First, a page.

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I have a large wild black cherry tree, prunus serotina I believe. In southeast Michigan, USA.

For the past several weeks, it has been profusely dropping immature fruit. It bloomed nicely, and the petals fell. But then the buds started to fall in great numbers, with what appeared to be a very small, immature cherry in them. And now a few weeks later, the fruit is still green but getting to be the full size of 6mm or so, and still dropping with every slight breeze. From inside the house, it sounds like hail.

It's done this in previous years. It always manages to make some fruit, but maybe only 5% of the blooms it puts out. It's such a lovely tree and I'd really hate to lose it. Should I be concerned, and should I do anything to assure the tree does not die?

(I really don't care about the fruit production, and actually it's nice most of the berries fall off before they are ripe and stain the deck.)

Here are some of the fruits that have fallen:

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You can see most of the stalks have only a few berries left on them. It looks like the remaining fruit is a mix of green and browned.

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The tree is quite large. There are a couple dead branches in the canopy that I can't reach to remove, and there are some dead twigs here and there, but to my untrained eyes this tree isn't in bad shape.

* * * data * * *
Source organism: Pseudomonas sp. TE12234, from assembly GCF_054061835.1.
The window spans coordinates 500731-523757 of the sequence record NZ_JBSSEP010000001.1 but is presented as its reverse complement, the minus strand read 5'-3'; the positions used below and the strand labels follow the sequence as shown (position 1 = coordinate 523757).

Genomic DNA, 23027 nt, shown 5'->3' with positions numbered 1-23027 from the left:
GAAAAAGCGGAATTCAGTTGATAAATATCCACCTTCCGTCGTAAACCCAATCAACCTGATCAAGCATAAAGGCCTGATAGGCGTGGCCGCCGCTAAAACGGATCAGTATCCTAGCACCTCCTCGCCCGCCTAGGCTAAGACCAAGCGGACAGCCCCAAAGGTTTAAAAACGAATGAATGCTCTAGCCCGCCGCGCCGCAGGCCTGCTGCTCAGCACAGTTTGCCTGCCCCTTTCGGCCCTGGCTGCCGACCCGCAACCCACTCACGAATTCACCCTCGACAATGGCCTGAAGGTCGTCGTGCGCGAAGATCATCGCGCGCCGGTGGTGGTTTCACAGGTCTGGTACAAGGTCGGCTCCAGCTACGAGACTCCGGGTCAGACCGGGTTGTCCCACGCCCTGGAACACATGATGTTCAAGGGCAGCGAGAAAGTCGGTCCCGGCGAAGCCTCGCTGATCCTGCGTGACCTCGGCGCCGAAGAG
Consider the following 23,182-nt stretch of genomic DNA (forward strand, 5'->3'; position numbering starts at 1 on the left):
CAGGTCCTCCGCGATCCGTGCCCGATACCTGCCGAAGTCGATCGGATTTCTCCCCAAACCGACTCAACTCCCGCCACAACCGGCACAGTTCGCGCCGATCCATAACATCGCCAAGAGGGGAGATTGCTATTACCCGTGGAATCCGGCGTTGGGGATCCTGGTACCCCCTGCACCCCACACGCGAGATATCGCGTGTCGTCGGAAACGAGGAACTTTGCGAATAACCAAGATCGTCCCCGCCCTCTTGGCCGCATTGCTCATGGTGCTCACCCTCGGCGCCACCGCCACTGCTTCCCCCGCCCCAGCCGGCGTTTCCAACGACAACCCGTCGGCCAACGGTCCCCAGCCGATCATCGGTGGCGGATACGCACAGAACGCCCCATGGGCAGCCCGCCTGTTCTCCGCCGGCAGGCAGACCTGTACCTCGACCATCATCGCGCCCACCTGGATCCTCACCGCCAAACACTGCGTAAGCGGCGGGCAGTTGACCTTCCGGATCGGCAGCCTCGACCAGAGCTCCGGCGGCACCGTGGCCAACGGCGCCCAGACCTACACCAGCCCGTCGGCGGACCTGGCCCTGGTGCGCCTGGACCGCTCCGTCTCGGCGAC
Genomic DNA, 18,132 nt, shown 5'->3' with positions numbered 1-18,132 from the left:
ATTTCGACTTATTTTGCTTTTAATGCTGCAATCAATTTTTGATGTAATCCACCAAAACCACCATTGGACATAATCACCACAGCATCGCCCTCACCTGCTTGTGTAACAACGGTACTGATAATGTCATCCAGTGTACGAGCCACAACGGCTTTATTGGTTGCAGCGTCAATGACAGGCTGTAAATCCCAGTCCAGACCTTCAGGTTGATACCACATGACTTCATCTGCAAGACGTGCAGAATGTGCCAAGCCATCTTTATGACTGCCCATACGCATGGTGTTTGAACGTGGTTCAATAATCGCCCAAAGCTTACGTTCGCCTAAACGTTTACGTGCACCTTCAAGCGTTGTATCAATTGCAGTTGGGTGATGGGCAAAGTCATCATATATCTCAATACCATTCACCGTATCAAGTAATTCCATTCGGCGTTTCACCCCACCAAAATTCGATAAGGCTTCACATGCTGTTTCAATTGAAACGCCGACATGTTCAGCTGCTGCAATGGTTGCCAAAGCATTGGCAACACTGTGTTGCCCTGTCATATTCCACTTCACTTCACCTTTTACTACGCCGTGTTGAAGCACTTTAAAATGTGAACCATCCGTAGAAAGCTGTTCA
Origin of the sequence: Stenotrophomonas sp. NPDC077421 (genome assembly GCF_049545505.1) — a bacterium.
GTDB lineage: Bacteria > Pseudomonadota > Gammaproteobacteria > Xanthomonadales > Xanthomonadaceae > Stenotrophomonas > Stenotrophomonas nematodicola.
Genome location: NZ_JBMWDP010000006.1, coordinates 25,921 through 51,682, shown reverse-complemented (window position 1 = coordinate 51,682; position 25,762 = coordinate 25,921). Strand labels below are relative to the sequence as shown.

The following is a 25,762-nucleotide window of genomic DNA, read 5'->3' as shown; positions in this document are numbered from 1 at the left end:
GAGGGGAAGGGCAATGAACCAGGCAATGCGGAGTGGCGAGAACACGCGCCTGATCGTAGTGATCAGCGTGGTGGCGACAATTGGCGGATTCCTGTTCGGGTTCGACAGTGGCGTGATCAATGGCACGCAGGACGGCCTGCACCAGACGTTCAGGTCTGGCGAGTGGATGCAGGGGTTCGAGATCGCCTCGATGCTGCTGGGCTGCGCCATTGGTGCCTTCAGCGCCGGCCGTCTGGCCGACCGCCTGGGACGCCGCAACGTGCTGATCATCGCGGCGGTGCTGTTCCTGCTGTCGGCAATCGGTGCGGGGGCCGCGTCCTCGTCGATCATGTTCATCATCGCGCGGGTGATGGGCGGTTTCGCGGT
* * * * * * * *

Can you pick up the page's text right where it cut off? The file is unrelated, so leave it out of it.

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The only thing otherwise obviously wrong with it is a wound at the trunk, which the tree had when I bought the house:

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(I don't think those lights are girdling the tree. They've been up only for about 6 weeks and are wound loosely.)

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The fissure at the bottom is of most concern - it's hard to be sure how deep the gap is at the bottom, so you might try inserting something to see how far into the wood it goes. Also take a biro or a pen and press into the wood just above that opening to test how soft it is (or not). I can't see any obvious evidence of weeping from the fissure, but if the gap at the bottom goes in a fair way, I'd be inclined to call an arborist and get the tree checked from a safety point of view - that's a lot of tree to suddenly fall.

  • This is good advice, but are you saying that fissure is causing the fruit to drop? – Phil Frost Jun 12 '17 at 20:05
  • Possibly, but not necessarily - some of the dropping fruit will be natural 'June drop', some are obviously troubled with a fungal infection (sometimes caused by too much damp weather, or too many fruits with poor air circulation round them), but others may be falling because the tree is compromised and cannot maintain its crop of berries/seeds. – Bamboo Jun 12 '17 at 21:26

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